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What We're Reading: COVID-19 Coverage for Uninsured; Moderna Vaccine Efficacy in Young Children; Blood Pressure Medicine Recalled


Coverage of COVID-19 tests and treatment bills halted for uninsured; Moderna low-dose vaccine in children under 6 years of age shows promise in early clinical trial findings; Pfizer recalls blood pressure medications due to potential carcinogen.

Coverage of COVID-19 Tests, Treatment Halted for Uninsured

With Biden administration’s request for an additional $22.5 billion in ongoing COVID-19 response remains at an impasse in Congress, the Associated Press is reporting that the Uninsured Program, which provides COVID-19 care to approximately 28 million uninsured Americans, is being halted. Reimbursement claims for COVID-19 tests and treatment bills are no longer being taken as of midnight, Tuesday, March 22, with the program announcing it will stop accepting claims for vaccination-related costs after April 5. This comes as the CDC confirmed data yesterday indicating that the highly infectious COVID-19 Omicron BA.2 subvariant has been increasing in prevalence nationwide.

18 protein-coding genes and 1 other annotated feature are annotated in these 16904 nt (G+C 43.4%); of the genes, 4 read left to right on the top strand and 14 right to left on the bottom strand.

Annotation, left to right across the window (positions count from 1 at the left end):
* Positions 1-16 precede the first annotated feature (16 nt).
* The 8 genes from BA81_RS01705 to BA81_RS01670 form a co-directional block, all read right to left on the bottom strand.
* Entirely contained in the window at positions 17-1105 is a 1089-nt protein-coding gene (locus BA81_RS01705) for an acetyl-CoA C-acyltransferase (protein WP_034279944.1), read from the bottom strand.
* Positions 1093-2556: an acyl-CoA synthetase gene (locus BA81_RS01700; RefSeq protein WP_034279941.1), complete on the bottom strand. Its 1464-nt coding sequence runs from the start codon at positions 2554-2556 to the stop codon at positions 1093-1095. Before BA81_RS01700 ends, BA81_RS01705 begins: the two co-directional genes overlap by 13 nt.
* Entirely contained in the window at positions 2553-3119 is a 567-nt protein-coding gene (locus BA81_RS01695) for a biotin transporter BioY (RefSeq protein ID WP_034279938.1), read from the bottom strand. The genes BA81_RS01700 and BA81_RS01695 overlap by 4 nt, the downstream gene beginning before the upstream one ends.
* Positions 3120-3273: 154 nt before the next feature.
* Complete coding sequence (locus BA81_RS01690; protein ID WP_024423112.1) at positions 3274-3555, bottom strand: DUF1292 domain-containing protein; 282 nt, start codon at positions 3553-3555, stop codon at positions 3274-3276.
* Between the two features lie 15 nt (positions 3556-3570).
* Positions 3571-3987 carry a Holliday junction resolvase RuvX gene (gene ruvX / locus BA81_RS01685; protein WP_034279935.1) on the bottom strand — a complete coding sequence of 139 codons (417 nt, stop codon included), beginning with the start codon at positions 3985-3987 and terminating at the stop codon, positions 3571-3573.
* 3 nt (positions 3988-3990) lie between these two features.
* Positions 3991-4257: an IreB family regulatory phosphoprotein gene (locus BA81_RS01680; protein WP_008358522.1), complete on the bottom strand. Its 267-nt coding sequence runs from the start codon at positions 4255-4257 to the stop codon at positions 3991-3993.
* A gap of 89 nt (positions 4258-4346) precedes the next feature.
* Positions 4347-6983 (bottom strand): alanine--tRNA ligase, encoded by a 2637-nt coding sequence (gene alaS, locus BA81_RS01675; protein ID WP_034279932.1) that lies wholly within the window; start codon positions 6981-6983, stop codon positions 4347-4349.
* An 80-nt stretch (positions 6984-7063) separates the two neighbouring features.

Moderna Announces Its Low-Dose Vaccine Effective in Children Under 6 Years

Moderna announced today it will seek emergency use authorization of its 2-dose COVID-19 vaccine in children under 6 years of age after early clinical trial results showed the low-dose shots produced high levels of antibodies against the virus—although it was less effective against the Omicron variant. In addition to expanding vaccine access to the last age group of the population who are not yet eligible to be vaccinated against COVID-19 Moderna will also seek approval for a larger-dose shot in older US children and teenagers, Associated Press reported. A mass rollout plan had been tentatively planned for Pfizer/BioNTech’s low-dose COVID-19 vaccine in children aged 6 months to 5 years last month, but the FDA announced it is seeking more data that is expected to become available in early April.

Pfizer Recalls Blood Pressure Drugs Due to Potential Carcinogen

NPR is reporting that Pfizer issued a recall of its blood pressure medication Accuretic and 2 other versions of the drug, quinapril and hydrochlorothiazide tablets, due to increased levels of a potential cancer causing carcinogen in several tainted lots. Prescribed for patients with hypertension to reduce the risk of cardiovascular events, the presence of nitrosamine, a compound commonly found in water and food, was shown to be elevated above the acceptable daily intake level. Pfizer said no adverse events have been reported related to the drugs and that the recall is voluntary, with long-term exposure indicated to increase the risk of cancer.

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